According to Wikipedia, the United States has the greatest number of prisoners, per capita, of any nation in the world. However, news reports this week indicate that, next year, for perhaps the first time in 40 years, the number of prisoners in this country may actually drop. What is the reason for this abrupt change? Are judges getting soft? Has our criminal justice system developed new, innovative sentencing options which account for fewer defendants getting incarcerated? I'm afraid not!
Perhaps new sentencing alternatives are contributing a little bit to fewer incarcerations by sentencing judges. For instance, drug courts are now a popular, fairly new innovation which result in more probationary sentences. But drug courts still are not in vogue everywhere and do not account for the drop in prisoner numbers.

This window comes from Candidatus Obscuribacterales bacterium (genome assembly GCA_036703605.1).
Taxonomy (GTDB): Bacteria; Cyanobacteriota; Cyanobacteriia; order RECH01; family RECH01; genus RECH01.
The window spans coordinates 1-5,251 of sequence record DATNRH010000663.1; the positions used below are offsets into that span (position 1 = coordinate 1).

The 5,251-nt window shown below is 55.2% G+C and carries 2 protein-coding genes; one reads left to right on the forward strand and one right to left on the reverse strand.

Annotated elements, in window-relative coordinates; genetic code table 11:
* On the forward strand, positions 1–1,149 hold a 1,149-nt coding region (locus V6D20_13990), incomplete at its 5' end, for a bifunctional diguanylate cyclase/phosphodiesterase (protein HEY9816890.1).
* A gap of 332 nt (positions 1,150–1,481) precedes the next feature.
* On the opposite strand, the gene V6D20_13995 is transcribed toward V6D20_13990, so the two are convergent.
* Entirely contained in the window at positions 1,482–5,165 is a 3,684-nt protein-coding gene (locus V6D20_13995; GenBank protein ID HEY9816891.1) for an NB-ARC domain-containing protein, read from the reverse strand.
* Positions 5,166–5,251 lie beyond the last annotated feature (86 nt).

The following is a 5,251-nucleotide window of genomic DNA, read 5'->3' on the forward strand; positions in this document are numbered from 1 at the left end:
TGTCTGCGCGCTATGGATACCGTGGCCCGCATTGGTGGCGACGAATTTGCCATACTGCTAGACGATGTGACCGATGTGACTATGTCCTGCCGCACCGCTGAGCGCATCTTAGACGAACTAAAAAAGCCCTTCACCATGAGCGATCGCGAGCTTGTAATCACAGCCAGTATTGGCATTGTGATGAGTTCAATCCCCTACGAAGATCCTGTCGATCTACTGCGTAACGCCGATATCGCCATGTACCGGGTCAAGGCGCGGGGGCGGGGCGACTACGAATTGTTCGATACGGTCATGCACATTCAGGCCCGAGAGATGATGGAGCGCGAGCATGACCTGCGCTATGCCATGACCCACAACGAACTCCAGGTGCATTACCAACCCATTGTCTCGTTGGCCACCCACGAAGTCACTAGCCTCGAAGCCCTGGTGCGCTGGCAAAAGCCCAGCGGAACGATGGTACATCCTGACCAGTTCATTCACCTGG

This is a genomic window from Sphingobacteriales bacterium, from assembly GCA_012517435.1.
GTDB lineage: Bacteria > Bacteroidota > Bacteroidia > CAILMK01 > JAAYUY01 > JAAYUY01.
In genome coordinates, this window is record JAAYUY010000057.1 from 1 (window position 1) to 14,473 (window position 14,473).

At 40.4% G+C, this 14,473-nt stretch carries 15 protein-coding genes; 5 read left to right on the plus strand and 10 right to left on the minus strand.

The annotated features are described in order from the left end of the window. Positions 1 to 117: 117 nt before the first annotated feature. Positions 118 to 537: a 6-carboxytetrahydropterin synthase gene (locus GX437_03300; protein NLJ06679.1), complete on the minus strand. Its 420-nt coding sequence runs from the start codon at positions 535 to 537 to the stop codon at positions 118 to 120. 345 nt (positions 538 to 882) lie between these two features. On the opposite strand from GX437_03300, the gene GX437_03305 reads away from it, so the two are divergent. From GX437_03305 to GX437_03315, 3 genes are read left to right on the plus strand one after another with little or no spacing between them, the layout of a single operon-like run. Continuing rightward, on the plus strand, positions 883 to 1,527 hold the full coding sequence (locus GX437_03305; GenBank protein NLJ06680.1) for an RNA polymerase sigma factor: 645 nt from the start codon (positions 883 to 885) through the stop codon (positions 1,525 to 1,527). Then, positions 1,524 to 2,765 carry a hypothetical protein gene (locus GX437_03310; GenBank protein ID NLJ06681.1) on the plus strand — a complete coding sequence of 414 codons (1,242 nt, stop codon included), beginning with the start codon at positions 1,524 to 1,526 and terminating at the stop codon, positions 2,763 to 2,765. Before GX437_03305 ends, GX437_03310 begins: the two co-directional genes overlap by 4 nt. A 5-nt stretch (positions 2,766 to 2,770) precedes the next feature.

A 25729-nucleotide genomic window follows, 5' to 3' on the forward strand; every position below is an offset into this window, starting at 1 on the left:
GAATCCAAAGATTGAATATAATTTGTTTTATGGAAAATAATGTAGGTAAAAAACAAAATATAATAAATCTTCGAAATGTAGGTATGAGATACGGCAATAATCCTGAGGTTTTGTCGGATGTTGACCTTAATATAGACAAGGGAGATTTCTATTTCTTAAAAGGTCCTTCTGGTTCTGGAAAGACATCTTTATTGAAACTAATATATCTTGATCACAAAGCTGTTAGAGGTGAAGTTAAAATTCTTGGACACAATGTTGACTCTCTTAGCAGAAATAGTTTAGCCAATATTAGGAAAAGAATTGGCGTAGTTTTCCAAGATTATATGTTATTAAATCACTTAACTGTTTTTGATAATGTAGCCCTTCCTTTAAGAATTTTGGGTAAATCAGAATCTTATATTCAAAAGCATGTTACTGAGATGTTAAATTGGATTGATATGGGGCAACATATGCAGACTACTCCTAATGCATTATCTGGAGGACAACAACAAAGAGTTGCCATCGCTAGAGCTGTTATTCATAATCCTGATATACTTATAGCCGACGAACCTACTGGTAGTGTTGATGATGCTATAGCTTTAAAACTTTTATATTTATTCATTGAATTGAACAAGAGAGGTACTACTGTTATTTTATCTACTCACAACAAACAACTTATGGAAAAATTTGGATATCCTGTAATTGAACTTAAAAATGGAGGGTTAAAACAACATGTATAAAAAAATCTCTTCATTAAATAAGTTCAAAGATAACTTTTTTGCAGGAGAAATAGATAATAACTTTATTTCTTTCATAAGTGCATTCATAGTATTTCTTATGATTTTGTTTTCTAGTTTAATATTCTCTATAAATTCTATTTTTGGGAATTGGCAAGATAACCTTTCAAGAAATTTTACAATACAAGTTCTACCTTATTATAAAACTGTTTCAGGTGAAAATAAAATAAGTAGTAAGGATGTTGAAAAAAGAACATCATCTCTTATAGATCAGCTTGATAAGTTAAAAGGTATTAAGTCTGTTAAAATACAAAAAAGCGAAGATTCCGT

As I have promoted before in this blog, I wish states would also use diversion centers to house more of their non-violent offenders. Diversion centers cost a lot less than prisons and offer a more constructive alternative, especially for white collar crime offenders. By using diversion centers more, and by housing fewer inmates behind bars, states could save money, defendants could get jobs, and victims could get restitution. But diversion centers and other alternative sentencing ideas are not the reason for the drop in prisoner numbers.
The real reason for the slight expected drop in prisoner numbers is..........state budget problems. As states, such as California, are struggling to keep their budgetary heads above water, they are looking at other sentencing options, and even at widespread early prisoner releases, to help control costs.
So, while our states and our criminal justice system still generally "don't get it," when it comes to meaningful reform, the number of prisoners is actually about to go down. You decide whether or not that is a good thing. In my opinion, until true reform occurs, (with more drug courts and diversion centers), the statistics don't really mean a thing.